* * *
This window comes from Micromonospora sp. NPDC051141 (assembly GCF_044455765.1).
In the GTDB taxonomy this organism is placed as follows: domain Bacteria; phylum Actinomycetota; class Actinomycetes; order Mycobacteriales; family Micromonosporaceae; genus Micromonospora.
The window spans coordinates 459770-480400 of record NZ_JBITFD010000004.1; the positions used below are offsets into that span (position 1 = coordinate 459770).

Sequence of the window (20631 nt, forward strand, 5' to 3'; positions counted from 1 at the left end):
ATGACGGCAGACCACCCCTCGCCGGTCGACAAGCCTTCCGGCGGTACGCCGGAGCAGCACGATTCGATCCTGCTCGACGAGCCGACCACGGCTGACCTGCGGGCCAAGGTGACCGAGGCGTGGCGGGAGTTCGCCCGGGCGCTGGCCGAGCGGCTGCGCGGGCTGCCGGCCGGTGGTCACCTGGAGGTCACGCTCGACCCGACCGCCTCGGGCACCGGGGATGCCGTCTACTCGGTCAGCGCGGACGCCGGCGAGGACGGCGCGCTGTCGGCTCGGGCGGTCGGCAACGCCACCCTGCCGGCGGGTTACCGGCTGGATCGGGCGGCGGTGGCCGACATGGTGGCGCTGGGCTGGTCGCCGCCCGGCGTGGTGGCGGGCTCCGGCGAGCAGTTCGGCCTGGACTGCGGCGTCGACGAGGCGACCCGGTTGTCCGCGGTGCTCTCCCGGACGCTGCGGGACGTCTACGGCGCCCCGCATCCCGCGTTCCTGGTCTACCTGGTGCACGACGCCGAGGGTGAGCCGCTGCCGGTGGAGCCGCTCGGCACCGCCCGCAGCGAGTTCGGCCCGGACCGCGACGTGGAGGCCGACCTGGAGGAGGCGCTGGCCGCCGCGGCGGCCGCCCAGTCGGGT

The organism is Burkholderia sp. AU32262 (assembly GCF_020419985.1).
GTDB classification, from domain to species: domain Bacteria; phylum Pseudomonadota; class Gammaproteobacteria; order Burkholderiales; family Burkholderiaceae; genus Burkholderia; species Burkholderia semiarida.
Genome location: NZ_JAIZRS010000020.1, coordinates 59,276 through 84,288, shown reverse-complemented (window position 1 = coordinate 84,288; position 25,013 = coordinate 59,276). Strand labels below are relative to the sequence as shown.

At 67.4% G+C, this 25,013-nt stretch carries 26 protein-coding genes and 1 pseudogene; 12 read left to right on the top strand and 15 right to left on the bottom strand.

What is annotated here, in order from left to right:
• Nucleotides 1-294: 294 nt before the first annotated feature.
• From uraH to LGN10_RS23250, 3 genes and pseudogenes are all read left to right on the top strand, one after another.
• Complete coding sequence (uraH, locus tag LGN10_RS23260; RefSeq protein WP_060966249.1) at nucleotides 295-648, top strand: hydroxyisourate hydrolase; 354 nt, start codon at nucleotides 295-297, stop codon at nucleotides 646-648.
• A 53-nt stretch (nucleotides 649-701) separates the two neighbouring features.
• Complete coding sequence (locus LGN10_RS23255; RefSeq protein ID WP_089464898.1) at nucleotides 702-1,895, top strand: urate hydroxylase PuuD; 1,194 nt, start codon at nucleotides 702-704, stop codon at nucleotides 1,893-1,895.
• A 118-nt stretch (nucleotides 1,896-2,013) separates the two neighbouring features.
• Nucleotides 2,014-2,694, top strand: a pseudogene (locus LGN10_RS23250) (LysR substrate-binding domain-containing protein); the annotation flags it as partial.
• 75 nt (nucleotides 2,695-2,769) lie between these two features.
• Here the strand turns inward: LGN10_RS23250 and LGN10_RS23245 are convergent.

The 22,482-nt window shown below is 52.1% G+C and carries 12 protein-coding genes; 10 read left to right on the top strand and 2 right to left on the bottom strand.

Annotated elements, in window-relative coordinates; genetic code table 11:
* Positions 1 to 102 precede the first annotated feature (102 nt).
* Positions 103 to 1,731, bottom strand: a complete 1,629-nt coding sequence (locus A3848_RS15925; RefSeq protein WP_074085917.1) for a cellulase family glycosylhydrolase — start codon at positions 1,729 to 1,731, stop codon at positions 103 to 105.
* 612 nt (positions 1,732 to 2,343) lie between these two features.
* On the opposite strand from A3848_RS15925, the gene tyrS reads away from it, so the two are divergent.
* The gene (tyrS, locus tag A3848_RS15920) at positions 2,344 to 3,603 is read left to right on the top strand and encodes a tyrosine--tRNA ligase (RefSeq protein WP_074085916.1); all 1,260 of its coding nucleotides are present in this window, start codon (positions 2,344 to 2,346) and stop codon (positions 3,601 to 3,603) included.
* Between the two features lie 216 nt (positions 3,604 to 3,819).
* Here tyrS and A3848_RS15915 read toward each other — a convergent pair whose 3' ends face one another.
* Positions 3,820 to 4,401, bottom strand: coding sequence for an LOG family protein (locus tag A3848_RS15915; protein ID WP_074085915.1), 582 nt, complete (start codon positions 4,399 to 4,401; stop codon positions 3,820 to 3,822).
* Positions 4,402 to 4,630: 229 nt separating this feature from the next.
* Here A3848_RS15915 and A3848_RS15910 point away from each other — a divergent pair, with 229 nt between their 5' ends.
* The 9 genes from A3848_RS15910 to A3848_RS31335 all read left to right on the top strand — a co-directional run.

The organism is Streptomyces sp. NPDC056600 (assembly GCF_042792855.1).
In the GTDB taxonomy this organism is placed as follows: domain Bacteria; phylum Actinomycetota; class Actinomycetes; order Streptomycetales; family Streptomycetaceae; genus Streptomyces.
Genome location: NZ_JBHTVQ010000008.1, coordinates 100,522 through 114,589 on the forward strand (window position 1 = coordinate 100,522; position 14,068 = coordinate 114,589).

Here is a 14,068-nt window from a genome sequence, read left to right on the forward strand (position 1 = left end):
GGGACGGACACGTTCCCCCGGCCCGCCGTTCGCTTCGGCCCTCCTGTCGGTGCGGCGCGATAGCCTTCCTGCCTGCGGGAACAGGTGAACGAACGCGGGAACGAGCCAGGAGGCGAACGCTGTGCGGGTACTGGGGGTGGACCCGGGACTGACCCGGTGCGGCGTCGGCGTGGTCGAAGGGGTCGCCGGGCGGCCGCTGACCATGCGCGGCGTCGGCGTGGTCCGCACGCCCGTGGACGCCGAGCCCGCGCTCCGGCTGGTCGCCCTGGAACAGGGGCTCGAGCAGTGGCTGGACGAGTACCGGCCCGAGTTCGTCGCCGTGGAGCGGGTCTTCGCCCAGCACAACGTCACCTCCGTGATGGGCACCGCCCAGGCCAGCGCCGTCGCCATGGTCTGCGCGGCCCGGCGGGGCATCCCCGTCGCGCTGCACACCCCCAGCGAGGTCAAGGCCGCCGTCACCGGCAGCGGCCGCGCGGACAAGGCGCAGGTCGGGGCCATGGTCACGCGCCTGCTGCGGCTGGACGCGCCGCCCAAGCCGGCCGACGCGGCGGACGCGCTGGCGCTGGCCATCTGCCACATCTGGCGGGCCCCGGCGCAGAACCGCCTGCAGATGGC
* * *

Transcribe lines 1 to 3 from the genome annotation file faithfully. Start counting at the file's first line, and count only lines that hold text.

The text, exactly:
This window comes from Micromonospora sp. NPDC051141 (assembly GCF_044455765.1).
In the GTDB taxonomy this organism is placed as follows: domain Bacteria; phylum Actinomycetota; class Actinomycetes; order Mycobacteriales; family Micromonosporaceae; genus Micromonospora.
The window spans coordinates 459770-480400 of record NZ_JBITFD010000004.1; the positions used below are offsets into that span (position 1 = coordinate 459770).